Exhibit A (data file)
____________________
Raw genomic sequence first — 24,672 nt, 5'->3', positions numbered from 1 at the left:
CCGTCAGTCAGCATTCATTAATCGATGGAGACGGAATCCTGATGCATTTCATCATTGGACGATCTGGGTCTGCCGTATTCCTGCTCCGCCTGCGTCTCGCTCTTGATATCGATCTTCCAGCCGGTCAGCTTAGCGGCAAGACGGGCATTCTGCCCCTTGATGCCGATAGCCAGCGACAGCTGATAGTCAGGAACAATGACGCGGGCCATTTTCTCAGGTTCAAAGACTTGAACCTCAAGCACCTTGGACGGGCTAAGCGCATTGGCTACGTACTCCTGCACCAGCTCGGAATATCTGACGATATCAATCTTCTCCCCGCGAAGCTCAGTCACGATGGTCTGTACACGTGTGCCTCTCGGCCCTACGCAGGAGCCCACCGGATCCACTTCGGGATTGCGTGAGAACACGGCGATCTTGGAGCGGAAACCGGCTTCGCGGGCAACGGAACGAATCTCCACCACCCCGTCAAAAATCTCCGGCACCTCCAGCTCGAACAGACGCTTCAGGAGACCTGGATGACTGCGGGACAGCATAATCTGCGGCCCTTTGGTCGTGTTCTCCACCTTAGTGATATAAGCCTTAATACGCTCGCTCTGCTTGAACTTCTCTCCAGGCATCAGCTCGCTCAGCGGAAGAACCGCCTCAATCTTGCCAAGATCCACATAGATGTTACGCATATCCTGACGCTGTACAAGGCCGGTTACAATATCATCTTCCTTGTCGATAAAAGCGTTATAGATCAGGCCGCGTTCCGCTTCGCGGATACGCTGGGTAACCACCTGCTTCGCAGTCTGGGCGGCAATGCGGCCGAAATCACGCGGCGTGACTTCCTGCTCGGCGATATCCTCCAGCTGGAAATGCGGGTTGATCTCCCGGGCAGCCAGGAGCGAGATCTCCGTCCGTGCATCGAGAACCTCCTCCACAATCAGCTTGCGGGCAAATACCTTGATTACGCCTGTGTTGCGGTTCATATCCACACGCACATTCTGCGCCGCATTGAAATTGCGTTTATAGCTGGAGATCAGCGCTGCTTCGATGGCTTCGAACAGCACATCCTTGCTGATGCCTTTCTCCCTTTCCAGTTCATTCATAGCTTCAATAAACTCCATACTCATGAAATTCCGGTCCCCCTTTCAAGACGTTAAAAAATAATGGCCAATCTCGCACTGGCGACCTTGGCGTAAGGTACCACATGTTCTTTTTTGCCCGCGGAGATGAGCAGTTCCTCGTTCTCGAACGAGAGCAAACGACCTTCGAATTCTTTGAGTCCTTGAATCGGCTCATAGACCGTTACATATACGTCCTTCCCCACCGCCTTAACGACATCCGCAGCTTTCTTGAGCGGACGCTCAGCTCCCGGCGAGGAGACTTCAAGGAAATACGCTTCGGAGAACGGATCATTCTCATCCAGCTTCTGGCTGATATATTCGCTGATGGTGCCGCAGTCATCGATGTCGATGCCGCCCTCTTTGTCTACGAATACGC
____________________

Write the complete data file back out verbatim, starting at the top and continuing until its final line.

Raw genomic sequence first — 24,672 nt, 5'->3', positions numbered from 1 at the left:
CCGTCAGTCAGCATTCATTAATCGATGGAGACGGAATCCTGATGCATTTCATCATTGGACGATCTGGGTCTGCCGTATTCCTGCTCCGCCTGCGTCTCGCTCTTGATATCGATCTTCCAGCCGGTCAGCTTAGCGGCAAGACGGGCATTCTGCCCCTTGATGCCGATAGCCAGCGACAGCTGATAGTCAGGAACAATGACGCGGGCCATTTTCTCAGGTTCAAAGACTTGAACCTCAAGCACCTTGGACGGGCTAAGCGCATTGGCTACGTACTCCTGCACCAGCTCGGAATATCTGACGATATCAATCTTCTCCCCGCGAAGCTCAGTCACGATGGTCTGTACACGTGTGCCTCTCGGCCCTACGCAGGAGCCCACCGGATCCACTTCGGGATTGCGTGAGAACACGGCGATCTTGGAGCGGAAACCGGCTTCGCGGGCAACGGAACGAATCTCCACCACCCCGTCAAAAATCTCCGGCACCTCCAGCTCGAACAGACGCTTCAGGAGACCTGGATGACTGCGGGACAGCATAATCTGCGGCCCTTTGGTCGTGTTCTCCACCTTAGTGATATAAGCCTTAATACGCTCGCTCTGCTTGAACTTCTCTCCAGGCATCAGCTCGCTCAGCGGAAGAACCGCCTCAATCTTGCCAAGATCCACATAGATGTTACGCATATCCTGACGCTGTACAAGGCCGGTTACAATATCATCTTCCTTGTCGATAAAAGCGTTATAGATCAGGCCGCGTTCCGCTTCGCGGATACGCTGGGTAACCACCTGCTTCGCAGTCTGGGCGGCAATGCGGCCGAAATCACGCGGCGTGACTTCCTGCTCGGCGATATCCTCCAGCTGGAAATGCGGGTTGATCTCCCGGGCAGCCAGGAGCGAGATCTCCGTCCGTGCATCGAGAACCTCCTCCACAATCAGCTTGCGGGCAAATACCTTGATTACGCCTGTGTTGCGGTTCATATCCACACGCACATTCTGCGCCGCATTGAAATTGCGTTTATAGCTGGAGATCAGCGCTGCTTCGATGGCTTCGAACAGCACATCCTTGCTGATGCCTTTCTCCCTTTCCAGTTCATTCATAGCTTCAATAAACTCCATACTCATGAAATTCCGGTCCCCCTTTCAAGACGTTAAAAAATAATGGCCAATCTCGCACTGGCGACCTTGGCGTAAGGTACCACATGTTCTTTTTTGCCCGCGGAGATGAGCAGTTCCTCGTTCTCGAACGAGAGCAAACGACCTTCGAATTCTTTGAGTCCTTGAATCGGCTCATAGACCGTTACATATACGTCCTTCCCCACCGCCTTAACGACATCCGCAGCTTTCTTGAGCGGACGCTCAGCTCCCGGCGAGGAGACTTCAAGGAAATACGCTTCGGAGAACGGATCATTCTCATCCAGCTTCTGGCTGATATATTCGCTGATGGTGCCGCAGTCATCGATGTCGATGCCGCCCTCTTTGTCTACGAATACGC